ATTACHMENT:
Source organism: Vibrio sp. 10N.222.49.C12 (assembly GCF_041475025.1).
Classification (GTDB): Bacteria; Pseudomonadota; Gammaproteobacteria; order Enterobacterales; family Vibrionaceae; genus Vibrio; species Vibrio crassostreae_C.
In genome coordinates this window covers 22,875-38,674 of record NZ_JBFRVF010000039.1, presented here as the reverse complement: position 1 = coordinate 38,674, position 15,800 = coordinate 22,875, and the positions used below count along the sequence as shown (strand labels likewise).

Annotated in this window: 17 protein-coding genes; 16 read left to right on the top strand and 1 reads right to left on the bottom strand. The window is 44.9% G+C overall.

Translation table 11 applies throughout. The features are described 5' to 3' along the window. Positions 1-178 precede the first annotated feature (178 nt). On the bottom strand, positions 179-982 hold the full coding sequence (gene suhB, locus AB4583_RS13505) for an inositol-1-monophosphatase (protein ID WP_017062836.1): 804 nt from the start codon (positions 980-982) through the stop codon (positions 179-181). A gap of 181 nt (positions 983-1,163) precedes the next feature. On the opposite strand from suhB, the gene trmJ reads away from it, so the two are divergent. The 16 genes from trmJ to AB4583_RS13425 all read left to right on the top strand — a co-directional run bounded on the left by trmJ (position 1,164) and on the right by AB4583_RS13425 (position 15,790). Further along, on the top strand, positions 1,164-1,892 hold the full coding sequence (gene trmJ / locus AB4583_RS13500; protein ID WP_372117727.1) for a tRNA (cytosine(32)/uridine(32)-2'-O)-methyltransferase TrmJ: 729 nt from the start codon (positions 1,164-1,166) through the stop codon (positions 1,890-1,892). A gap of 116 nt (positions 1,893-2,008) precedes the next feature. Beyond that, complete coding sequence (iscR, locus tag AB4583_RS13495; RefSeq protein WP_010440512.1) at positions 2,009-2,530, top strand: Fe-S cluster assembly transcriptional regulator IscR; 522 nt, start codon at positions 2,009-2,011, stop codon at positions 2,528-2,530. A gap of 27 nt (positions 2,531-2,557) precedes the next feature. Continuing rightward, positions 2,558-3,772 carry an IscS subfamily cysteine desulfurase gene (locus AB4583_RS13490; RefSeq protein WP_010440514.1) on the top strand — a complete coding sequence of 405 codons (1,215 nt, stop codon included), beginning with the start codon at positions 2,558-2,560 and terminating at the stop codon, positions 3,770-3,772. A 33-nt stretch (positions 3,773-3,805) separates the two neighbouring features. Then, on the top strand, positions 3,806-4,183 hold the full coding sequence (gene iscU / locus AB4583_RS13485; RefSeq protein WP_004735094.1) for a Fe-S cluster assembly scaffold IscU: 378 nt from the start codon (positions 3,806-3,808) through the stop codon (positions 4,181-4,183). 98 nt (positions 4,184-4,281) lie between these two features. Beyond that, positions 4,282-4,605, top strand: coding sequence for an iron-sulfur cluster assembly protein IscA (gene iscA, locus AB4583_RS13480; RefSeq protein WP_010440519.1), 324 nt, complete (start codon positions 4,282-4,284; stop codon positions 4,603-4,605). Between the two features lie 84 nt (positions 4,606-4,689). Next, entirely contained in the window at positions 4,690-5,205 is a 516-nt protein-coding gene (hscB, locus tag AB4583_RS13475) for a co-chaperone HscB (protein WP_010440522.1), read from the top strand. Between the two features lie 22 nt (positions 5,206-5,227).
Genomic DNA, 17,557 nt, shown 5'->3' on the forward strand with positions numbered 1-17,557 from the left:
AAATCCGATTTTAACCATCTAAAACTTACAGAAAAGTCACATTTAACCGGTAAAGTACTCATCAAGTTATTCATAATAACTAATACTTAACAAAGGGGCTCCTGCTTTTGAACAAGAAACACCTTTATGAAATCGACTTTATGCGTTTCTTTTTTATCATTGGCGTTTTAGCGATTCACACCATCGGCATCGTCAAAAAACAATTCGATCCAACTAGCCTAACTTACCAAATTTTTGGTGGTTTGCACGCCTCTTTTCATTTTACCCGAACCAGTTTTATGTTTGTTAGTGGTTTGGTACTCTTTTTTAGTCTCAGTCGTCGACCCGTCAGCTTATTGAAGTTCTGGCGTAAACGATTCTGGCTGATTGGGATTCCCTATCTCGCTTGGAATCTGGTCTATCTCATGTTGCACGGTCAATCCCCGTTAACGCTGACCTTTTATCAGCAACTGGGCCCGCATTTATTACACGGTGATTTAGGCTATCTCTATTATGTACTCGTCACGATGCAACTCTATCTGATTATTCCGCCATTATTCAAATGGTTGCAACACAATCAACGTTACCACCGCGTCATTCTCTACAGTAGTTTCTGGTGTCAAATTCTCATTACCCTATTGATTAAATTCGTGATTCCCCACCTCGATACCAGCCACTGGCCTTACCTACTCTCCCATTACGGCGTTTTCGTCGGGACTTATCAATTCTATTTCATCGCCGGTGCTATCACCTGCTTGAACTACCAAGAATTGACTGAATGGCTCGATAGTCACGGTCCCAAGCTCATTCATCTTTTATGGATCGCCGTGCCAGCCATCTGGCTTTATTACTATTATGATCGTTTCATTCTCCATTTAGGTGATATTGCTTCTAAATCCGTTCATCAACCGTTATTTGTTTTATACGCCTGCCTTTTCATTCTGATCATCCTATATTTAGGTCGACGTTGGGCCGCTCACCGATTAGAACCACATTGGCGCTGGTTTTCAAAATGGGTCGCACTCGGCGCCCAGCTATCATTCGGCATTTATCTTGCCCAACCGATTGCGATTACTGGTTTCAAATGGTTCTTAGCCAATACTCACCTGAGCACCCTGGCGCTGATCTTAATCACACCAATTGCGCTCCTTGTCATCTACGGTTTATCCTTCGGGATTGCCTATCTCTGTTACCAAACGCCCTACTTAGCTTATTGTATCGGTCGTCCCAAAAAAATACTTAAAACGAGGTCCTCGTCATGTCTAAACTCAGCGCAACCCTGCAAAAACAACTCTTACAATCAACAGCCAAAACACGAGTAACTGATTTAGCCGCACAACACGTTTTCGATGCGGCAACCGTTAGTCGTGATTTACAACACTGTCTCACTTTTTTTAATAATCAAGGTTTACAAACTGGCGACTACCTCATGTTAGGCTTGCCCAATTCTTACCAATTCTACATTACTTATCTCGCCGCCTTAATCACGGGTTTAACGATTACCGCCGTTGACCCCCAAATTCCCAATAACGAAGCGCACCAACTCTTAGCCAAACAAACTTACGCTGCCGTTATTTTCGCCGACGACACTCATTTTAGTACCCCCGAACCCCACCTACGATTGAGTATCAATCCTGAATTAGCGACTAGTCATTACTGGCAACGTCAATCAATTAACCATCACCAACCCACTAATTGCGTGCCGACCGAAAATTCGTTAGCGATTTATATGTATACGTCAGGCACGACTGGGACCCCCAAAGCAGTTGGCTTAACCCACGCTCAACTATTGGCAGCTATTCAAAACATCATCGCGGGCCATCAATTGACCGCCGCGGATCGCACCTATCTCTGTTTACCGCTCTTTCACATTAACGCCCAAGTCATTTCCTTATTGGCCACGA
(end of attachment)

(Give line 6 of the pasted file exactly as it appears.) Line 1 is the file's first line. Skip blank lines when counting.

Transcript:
Genomic DNA, 17,557 nt, shown 5'->3' on the forward strand with positions numbered 1-17,557 from the left: